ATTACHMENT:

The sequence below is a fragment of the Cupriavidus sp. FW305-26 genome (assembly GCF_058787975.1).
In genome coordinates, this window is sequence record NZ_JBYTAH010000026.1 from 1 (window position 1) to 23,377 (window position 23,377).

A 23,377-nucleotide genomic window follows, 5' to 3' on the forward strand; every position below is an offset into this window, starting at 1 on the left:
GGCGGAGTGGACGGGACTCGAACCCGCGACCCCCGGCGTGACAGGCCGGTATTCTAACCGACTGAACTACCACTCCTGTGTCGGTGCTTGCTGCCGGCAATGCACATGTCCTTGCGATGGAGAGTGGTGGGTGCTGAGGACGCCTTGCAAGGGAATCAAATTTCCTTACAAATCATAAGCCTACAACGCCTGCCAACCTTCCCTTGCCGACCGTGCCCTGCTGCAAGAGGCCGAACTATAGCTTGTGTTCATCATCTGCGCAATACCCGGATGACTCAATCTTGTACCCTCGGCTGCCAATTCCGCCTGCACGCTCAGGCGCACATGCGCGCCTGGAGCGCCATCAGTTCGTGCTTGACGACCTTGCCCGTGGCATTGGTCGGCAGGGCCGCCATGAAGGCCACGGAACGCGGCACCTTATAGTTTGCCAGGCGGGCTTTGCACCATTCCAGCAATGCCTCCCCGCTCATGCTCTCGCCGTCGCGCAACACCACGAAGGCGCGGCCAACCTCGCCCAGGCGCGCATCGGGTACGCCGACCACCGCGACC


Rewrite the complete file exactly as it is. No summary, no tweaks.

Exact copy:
The sequence below is a fragment of the Cupriavidus sp. FW305-26 genome (assembly GCF_058787975.1).
In genome coordinates, this window is sequence record NZ_JBYTAH010000026.1 from 1 (window position 1) to 23,377 (window position 23,377).

A 23,377-nucleotide genomic window follows, 5' to 3' on the forward strand; every position below is an offset into this window, starting at 1 on the left:
GGCGGAGTGGACGGGACTCGAACCCGCGACCCCCGGCGTGACAGGCCGGTATTCTAACCGACTGAACTACCACTCCTGTGTCGGTGCTTGCTGCCGGCAATGCACATGTCCTTGCGATGGAGAGTGGTGGGTGCTGAGGACGCCTTGCAAGGGAATCAAATTTCCTTACAAATCATAAGCCTACAACGCCTGCCAACCTTCCCTTGCCGACCGTGCCCTGCTGCAAGAGGCCGAACTATAGCTTGTGTTCATCATCTGCGCAATACCCGGATGACTCAATCTTGTACCCTCGGCTGCCAATTCCGCCTGCACGCTCAGGCGCACATGCGCGCCTGGAGCGCCATCAGTTCGTGCTTGACGACCTTGCCCGTGGCATTGGTCGGCAGGGCCGCCATGAAGGCCACGGAACGCGGCACCTTATAGTTTGCCAGGCGGGCTTTGCACCATTCCAGCAATGCCTCCCCGCTCATGCTCTCGCCGTCGCGCAACACCACGAAGGCGCGGCCAACCTCGCCCAGGCGCGCATCGGGTACGCCGACCACCGCGACC